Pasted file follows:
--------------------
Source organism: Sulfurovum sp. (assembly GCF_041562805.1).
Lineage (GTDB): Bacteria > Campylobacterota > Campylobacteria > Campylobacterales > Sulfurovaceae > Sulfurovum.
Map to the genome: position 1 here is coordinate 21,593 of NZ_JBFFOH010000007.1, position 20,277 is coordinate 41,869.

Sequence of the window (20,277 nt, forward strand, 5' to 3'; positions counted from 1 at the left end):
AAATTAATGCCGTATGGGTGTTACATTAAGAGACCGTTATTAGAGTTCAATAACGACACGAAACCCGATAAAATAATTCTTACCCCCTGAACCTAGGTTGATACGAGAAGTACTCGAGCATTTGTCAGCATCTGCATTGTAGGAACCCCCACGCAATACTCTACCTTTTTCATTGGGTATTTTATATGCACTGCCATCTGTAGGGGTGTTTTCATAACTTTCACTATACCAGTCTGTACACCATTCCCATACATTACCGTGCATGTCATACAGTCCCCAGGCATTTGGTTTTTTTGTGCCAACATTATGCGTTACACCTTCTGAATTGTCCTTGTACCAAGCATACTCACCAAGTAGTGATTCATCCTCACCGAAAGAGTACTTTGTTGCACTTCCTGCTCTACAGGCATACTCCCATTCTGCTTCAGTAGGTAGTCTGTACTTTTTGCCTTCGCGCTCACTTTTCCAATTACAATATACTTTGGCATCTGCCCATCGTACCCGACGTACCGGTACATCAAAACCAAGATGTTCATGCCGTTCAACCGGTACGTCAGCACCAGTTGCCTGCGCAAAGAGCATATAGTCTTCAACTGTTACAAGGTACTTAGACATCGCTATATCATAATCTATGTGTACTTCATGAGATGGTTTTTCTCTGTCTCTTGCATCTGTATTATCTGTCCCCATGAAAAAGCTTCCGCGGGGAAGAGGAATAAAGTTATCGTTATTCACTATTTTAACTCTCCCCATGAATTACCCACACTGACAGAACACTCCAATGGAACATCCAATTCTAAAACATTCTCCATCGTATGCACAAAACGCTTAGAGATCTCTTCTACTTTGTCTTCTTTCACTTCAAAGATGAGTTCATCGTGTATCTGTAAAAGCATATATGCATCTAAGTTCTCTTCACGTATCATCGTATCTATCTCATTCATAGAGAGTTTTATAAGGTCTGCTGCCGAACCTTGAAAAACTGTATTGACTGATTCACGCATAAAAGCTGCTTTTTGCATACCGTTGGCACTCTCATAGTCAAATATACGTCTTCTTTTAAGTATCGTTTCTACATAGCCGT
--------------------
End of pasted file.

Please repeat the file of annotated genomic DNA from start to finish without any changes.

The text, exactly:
Source organism: Sulfurovum sp. (assembly GCF_041562805.1).
Lineage (GTDB): Bacteria > Campylobacterota > Campylobacteria > Campylobacterales > Sulfurovaceae > Sulfurovum.
Map to the genome: position 1 here is coordinate 21,593 of NZ_JBFFOH010000007.1, position 20,277 is coordinate 41,869.

Sequence of the window (20,277 nt, forward strand, 5' to 3'; positions counted from 1 at the left end):
AAATTAATGCCGTATGGGTGTTACATTAAGAGACCGTTATTAGAGTTCAATAACGACACGAAACCCGATAAAATAATTCTTACCCCCTGAACCTAGGTTGATACGAGAAGTACTCGAGCATTTGTCAGCATCTGCATTGTAGGAACCCCCACGCAATACTCTACCTTTTTCATTGGGTATTTTATATGCACTGCCATCTGTAGGGGTGTTTTCATAACTTTCACTATACCAGTCTGTACACCATTCCCATACATTACCGTGCATGTCATACAGTCCCCAGGCATTTGGTTTTTTTGTGCCAACATTATGCGTTACACCTTCTGAATTGTCCTTGTACCAAGCATACTCACCAAGTAGTGATTCATCCTCACCGAAAGAGTACTTTGTTGCACTTCCTGCTCTACAGGCATACTCCCATTCTGCTTCAGTAGGTAGTCTGTACTTTTTGCCTTCGCGCTCACTTTTCCAATTACAATATACTTTGGCATCTGCCCATCGTACCCGACGTACCGGTACATCAAAACCAAGATGTTCATGCCGTTCAACCGGTACGTCAGCACCAGTTGCCTGCGCAAAGAGCATATAGTCTTCAACTGTTACAAGGTACTTAGACATCGCTATATCATAATCTATGTGTACTTCATGAGATGGTTTTTCTCTGTCTCTTGCATCTGTATTATCTGTCCCCATGAAAAAGCTTCCGCGGGGAAGAGGAATAAAGTTATCGTTATTCACTATTTTAACTCTCCCCATGAATTACCCACACTGACAGAACACTCCAATGGAACATCCAATTCTAAAACATTCTCCATCGTATGCACAAAACGCTTAGAGATCTCTTCTACTTTGTCTTCTTTCACTTCAAAGATGAGTTCATCGTGTATCTGTAAAAGCATATATGCATCTAAGTTCTCTTCACGTATCATCGTATCTATCTCATTCATAGAGAGTTTTATAAGGTCTGCTGCCGAACCTTGAAAAACTGTATTGACTGATTCACGCATAAAAGCTGCTTTTTGCATACCGTTGGCACTCTCATAGTCAAATATACGTCTTCTTTTAAGTATCGTTTCTACATAGCCGT